Rhodessa is one of twelve children, born to African American itinerant farmers who traveled up and down the East Coast. The family settled in Rochester when Rhodessa was an early teen where she later became involved with some of her siblings in a hippy-influenced or alternative culture art scene that included Arnie Zane and his boyfriend-to-be, her brother Bill T. Jones, influential and widely recognized US choreographers. After the Attica riots, where her brother Richard was badly injured by guards, Rhodessa moved first to Costa Rica and then to San Francisco with her partner and daughter. Rhodessa has been integral to the artistic life of San Francisco and its Black communities ever since.

A ritual performed in every iteration of The Medea Project.
I am ____________, daughter of ____________, granddaughter of _____________ and ____________, great granddaughter of _____________ and mother of ___________.
Since I lived and did not die, I will ____________.

Small groups (5–7 people).
Take a moment to think or write your female lineage.
Take turns reciting the Medea text, completing the closing line. This is not wish fulfillment. This is a statement of something you WILL do.

4. Stick dance

energy, sensing, playing
Solo dance practice using one of the freshly pruned plum branches or any object in the room (table, rope, blankets, sequined shawls…)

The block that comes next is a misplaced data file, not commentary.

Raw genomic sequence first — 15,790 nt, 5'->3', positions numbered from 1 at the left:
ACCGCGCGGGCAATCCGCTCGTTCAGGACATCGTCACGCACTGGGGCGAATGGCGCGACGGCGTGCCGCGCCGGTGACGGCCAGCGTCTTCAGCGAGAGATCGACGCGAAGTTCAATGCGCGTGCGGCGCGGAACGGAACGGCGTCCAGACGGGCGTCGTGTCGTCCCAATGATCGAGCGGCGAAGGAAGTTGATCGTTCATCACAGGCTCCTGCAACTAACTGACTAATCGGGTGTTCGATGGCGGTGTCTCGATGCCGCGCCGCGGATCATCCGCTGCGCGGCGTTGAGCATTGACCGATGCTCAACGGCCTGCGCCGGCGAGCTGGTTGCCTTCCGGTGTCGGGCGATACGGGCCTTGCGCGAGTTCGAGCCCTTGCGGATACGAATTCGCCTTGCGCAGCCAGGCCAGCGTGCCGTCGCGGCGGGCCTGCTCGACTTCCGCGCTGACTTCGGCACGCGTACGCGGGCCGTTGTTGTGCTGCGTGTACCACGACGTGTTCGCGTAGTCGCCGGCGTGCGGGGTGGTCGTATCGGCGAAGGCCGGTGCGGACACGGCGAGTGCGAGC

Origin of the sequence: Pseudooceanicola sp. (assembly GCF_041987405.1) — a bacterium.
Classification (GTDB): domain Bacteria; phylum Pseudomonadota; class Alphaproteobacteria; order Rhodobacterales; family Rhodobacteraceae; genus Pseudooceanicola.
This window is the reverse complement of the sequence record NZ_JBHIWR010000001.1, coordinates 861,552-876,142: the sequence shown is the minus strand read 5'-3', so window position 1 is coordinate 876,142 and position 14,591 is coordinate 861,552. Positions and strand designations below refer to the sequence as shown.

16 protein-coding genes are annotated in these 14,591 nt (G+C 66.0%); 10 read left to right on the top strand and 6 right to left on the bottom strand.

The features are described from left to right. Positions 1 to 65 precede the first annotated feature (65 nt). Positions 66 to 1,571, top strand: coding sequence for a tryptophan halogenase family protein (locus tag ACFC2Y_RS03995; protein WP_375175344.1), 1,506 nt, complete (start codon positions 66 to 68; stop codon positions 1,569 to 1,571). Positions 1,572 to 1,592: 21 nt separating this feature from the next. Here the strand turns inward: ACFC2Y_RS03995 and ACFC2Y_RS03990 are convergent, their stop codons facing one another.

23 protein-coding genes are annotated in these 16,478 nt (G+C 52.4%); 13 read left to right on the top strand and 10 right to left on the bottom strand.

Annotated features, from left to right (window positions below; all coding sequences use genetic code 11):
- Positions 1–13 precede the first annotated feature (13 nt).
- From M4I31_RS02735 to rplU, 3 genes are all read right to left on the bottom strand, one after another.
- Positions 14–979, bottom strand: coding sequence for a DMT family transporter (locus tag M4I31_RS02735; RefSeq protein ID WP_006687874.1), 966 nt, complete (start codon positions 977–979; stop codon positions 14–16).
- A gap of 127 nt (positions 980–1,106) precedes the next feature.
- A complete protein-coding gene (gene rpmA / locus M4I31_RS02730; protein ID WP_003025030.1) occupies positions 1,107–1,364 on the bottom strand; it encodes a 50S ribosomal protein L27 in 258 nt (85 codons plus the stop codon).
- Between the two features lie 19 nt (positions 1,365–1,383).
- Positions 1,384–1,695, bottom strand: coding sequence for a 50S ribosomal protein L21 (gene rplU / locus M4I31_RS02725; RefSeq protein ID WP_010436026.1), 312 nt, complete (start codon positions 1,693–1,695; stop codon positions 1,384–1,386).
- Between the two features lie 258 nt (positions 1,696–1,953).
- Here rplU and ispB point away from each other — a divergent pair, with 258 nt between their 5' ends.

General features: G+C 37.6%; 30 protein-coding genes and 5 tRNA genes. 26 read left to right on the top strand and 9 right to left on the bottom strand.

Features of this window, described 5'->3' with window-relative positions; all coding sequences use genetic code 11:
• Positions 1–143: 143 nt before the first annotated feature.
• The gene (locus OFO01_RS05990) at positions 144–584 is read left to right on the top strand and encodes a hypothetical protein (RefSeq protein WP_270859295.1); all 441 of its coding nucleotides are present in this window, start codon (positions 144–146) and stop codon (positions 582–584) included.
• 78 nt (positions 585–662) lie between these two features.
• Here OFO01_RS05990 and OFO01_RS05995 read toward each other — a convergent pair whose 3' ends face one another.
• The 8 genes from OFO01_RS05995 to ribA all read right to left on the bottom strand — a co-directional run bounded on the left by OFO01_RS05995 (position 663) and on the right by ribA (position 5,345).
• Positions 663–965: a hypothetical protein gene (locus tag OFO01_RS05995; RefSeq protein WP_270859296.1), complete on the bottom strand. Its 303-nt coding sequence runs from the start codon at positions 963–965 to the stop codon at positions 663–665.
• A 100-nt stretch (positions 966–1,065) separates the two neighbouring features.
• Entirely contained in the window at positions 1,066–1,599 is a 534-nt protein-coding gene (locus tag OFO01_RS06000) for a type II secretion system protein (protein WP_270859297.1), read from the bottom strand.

1. Pretend that the stick is an extension of you, that it communicates from inside of you what is otherwise illegible
  2. Believe that the stick is a living being, has its own agency, can communicate to you and with you

5. Healing, Care practices for the current era

Artistic practices that recognize the shared histories and intentions of art and healing
We are all anxious, by the Institute for Precarious Consciousness

Post Traumatic Slave Syndrome, developed by Dr. Joy DuGruy
short video
long video — there are a few full lectures by Dr. DuGruy on YouTube

6. Healing artists from the Bay Area’s long legacy of radical activist healing art

Black Seed
Radical Black queer liberation collective asserting the importance of direct action as healing and ritual

Anna Halprin
A pioneering artist whose work in ritual and healing has had a global impact (following an early part of her career that was foundational in the development of the “postmodern” dance practices mentioned earlier tonight.)
I brought two books by Anna Halprin to class. Note that Rachel Kaplan, co-author and editor, working with Anna for the past twenty years, was also in class with us.

7. Fake Healing

Adapted over several years by Keith from the work of Valentina Desideri (Fake Therapy, Political Therapy)

What is Fake Therapy?